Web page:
Wednesday, 24 October 2018


Public transport operators have significantly hiked bus fares by more than 40 percent, amid current fuel shortages being experienced throughout the country.

A survey by the Daily News yesterday revealed that majority of the long-distance busses are charging fares in US dollars only, while others are taking bond notes and RTGS at rated prices.

Harare to Johannesburg, South Africa is paged at R550 or US$38 only, while local fares from Harare to Bulawayo are ranging between $25 to $30 bond notes, and Harare to Gweru is ranging from $18 (bond notes) to $22 (RTGS).

The same local operators are charging US$20 and US$12 respectively for the same routes, which are the normal fares maintained by bus operators since 2017.

The survey also showed that the same demise has fallen upon short distance public transport users 
who have hiked bus fares by 100 percent.

Fares from most suburbs to Central Business District (CBD) have risen from around 50 cents ranging from $0,75 to a $1, while travelling from areas like Chitungwiza, now costs between $1,50 to $2.
Simplisio Shamba, president of the Motor Industry Employees Association (MIEA) told the Daily News that the hikes were justified by the demand for foreign currency by corresponding retailers.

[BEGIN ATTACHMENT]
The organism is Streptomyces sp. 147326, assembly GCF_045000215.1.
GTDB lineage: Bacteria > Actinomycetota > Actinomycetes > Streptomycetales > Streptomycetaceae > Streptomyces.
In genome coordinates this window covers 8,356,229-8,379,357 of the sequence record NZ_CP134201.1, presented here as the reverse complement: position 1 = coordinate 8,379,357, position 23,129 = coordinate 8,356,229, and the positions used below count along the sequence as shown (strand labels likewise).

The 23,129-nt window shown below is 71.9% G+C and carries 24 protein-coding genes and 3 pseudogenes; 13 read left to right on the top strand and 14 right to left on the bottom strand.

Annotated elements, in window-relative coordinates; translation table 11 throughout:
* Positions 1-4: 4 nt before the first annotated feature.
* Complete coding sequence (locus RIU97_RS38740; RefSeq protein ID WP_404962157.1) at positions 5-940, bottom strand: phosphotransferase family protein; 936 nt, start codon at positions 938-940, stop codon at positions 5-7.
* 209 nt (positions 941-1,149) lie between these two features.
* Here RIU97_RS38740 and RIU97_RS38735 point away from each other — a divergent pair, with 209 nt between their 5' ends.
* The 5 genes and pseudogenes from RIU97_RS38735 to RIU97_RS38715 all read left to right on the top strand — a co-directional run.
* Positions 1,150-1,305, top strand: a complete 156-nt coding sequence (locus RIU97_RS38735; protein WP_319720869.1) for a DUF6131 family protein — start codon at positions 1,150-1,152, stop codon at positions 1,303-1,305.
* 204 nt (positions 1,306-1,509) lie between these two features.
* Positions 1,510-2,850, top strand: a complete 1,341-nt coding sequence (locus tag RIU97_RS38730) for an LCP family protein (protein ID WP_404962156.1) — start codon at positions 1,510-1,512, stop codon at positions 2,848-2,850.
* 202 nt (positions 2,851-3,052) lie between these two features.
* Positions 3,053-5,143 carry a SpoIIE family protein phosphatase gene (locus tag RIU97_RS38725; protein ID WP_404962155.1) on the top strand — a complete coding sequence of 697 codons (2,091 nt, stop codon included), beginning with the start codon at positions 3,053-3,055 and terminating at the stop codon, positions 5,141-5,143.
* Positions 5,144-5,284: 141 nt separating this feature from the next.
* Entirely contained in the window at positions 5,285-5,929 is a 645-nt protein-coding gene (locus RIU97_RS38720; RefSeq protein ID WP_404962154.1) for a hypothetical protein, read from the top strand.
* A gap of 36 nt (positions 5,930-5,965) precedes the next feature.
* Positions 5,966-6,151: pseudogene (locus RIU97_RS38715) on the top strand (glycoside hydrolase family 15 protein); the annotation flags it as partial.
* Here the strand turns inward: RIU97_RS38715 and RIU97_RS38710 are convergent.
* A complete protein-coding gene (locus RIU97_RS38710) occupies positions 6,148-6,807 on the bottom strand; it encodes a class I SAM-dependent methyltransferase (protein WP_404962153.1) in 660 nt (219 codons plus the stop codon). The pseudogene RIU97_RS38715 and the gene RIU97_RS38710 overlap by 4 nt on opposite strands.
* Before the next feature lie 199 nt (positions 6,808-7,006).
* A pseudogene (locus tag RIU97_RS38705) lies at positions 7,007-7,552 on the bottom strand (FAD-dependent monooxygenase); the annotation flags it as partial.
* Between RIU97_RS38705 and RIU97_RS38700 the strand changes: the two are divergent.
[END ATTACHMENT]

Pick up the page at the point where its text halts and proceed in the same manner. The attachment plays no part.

“Spare parts are being sold in hard currency and fuel is also being sold on black market. High demand of goods has caused prices to increase, so businesses are looking at replacement value.

“There has been no allocation of foreign currency to the industry to bring in spare parts and the shortage of fuel has been spiked by porous border posts, so smuggled parts are now in the market.

“Government has done the best possible but demand for products has also increased.
Passengers Association of Zimbabwe president Tafadzwa Goliath told the Daily News that the bus fare hikes have affected the public enormously, including medical services which are fundamental to the nation’s well-being.

“With all that is happening, there is no salary increase and we don’t know why the government is quiet.

“People are now taking advantage of unregistered vehicles which are cheaper than the registered commuters, thus putting lives of the public in danger.

“We went to engage energy minister Joram Gumbo and his secretary told us that he would call but no one did, and we are still waiting because this is a serious issue.

“Government must prioritise the public, because doctors and ambulances cannot respond to calls because they don’t have fuel, and prices to Chitungiwza are varying from $1.50 to $2 while other suburbs are ranging from $0,75 to S1,” Goliath said.

However, Shamba told the Daily News that the recent fuel hike will also spark another increase in fares.

“Fuel has gone up by two cents, so expect another increase due to this increase which has been caused by global market price movement,” he said. Daily News


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